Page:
The harmful cycle of guilt can devolve into cycles of self-hatred. Guiding words on the constructive work of remorse, which can be especially powerful when directed toward forgiving ourselves.
For World Suicide Prevention Day, a story of a son's loss of his father by suicide. The writer Eric Marcus talks about family silence, learning to share his story, and discovering compassion for his father and healing for himself.
We desire to live in meaningful ways, but how do we do so in a rapidly moving modern world? A Benedictine oblate scribes seven principles to help live a compassionate, contemplative, and creative life.
It’s not easy to genuinely know who we are. The stories others tell about us and the labels society heaps upon us only add to that confusion. But, when we disentangle ourselves from these narratives, we may choose courage over fear and take new risks.
To celebrate the 80th birthday of the great spiritual leader, His Holiness the Dalai Lama, Sharon Salzberg recounts her first encounter with him and the importance of his example — in words and in deed.
It's all good this week. Stories of success, laughter, landscape, and renewed energy.
Violence is what happens when we don’t know what else to do with our suffering. But how do we turn the power of suffering toward new life? It depends on our willingness to exercise our hearts so that when suffering strikes, they are suppler and more able to break open to new life.
Our executive editor looks into our most interesting worlds of curiosity and hope, including an elegy for light, the lessons of hardship, and a piece in praise of chosen family.
With the ever-widening wealth gap between the rich and the poor, statistics abound. But they fail to animate the human spirit. Story is a way into history and "teaching our hearts how to live as choiceful human beings."
Invoking the words of Heschel, a Muslim scholar hearkens back to the prophetic tradition and asks what it means to be morally responsible in a world of ISIS and American empire?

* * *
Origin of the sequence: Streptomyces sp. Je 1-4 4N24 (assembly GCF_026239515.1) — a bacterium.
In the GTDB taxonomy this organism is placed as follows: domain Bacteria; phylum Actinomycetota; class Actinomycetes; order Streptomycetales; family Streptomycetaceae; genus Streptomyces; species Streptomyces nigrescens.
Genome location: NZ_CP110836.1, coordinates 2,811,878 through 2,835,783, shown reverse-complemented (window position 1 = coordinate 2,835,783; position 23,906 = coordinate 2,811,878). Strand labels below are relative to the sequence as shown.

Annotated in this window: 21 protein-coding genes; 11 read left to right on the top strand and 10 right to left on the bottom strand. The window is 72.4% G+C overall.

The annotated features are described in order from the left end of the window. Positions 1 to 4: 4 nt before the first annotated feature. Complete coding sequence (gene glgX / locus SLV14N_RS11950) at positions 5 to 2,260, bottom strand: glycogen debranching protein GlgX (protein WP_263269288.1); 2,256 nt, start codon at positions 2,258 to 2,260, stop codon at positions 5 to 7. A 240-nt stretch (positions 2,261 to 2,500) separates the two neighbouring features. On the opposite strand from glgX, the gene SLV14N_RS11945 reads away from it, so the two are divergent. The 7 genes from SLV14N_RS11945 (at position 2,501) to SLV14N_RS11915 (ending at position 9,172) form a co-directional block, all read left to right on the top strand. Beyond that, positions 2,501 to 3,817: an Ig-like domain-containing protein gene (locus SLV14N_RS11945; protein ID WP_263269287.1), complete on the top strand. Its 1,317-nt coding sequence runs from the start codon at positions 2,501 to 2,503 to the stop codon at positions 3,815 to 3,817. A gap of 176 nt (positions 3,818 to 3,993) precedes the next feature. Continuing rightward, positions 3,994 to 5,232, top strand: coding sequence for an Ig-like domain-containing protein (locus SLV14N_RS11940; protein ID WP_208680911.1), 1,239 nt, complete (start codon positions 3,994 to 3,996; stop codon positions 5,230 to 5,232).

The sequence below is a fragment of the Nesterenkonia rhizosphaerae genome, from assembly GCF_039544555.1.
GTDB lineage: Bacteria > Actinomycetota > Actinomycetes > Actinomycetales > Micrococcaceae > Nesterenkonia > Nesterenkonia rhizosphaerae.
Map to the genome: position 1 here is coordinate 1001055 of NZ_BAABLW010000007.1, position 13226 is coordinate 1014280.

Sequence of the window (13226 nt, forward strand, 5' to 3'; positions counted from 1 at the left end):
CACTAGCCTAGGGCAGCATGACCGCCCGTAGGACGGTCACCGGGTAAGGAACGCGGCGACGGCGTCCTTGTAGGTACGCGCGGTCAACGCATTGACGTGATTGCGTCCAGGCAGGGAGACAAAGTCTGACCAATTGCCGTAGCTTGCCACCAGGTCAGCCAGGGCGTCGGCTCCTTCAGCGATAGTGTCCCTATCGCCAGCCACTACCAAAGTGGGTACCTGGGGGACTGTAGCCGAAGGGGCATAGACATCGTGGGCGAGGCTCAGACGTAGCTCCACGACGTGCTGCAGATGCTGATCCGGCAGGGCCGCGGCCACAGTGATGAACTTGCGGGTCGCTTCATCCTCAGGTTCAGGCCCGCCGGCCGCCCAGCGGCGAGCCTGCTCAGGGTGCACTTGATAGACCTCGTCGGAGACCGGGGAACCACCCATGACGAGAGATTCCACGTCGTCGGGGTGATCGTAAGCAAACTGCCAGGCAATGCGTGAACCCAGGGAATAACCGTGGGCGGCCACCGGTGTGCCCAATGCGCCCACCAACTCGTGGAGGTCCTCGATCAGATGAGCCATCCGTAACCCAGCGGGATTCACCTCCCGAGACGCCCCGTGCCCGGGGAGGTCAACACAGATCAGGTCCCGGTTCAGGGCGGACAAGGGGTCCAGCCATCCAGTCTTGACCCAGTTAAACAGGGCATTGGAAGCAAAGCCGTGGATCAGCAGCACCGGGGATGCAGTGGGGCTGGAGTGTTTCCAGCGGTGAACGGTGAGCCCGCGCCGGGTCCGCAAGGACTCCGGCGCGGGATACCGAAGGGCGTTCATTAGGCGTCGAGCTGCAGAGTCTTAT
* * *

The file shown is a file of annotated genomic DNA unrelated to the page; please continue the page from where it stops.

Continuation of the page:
With the political season in full swing, a reminder that the great prophets were courageous, outrageous people who railed against the powers-that-be. And a poem by Mary Oliver.
How many of us are ready to step into the gaze of someone — including ourselves — who sees us as we really are?
Our executive editor pulls together a mix of live events, sneak previews, and words from some of our favorite thinkers and columnists who make this world a better place to become.
In his interview with Krista Tippett, the Brazilian novelist Paulo Coelho surprised us by recalling Krista's 2010 TED talk at the United Nations. It is in wrestling with ourselves and our contradictions, he says, that we uncover the breeding grounds of compassion.
What happens when we choose anger and hatred over vulnerability and love? A short video with a World War II veteran who tells a personal story about being confronted by the German enemy and the power of music.
A moving affirmation of the power we have to affect one another simply by being ourselves.
The most populous Muslim country in the world offers a lens into the complexity of sharia and why compassion may be at the core of its implementation.
An imaginative video that brilliantly captures the essence and impact of David Foster Wallace's 2005 commencement speech at Kenyon College.
A powerful Zen parable teaching us about compassion and gratitude in the face of death.
Vigorous discussions on what we're owed and what we earn, the slow work of healing, and stories of inspiration about being alone in this busy world.
To sketchnote Krista's conversation with the Dalai Lama's principal English translator requires many of the same qualities he embodies: attention, compassion, focus, humility, action. No small feat.
"I think there are a lot of misconceptions in society in general about what actually brings happiness, we’re caught up in all these ideas that having a lot of money or having somebody beautiful to have sex with or having some cool objects, having a cool car, cool stereo or whatever is gonna make us happy."
Two girls walk through the market in the Abushouk Internally Displaced Persons (IDP) camp, home to nearly 55,000 people, near the North Darfur capital El Fasher. (photo: Ian Timberlake/AFP/Getty Images)
I wasn't always a fan of Nicholas Kristof's columns in The New York Times. I'd found them at times simplistic — seeming to reduce the dramas of entire nations to individual stories of despair and/or hope. But I've discovered that there is an art and science to this approach. It was fascinating — and quite inspiring — to sit down and get inside his head on all of this.
The title we’ve given this week’s show, “The ‘Happiest’ Man in the World,” is slightly tongue-in-cheek. It appeared in a British newspaper after the publication of scientific study results on Matthieu Ricard’s brain. He dismisses this label and has issued many good-natured disclaimers. We’ve revived it here, however, because of the lovely way in which Matthieu Ricard fills that phrase with a whole new range of savvy, satisfying meaning.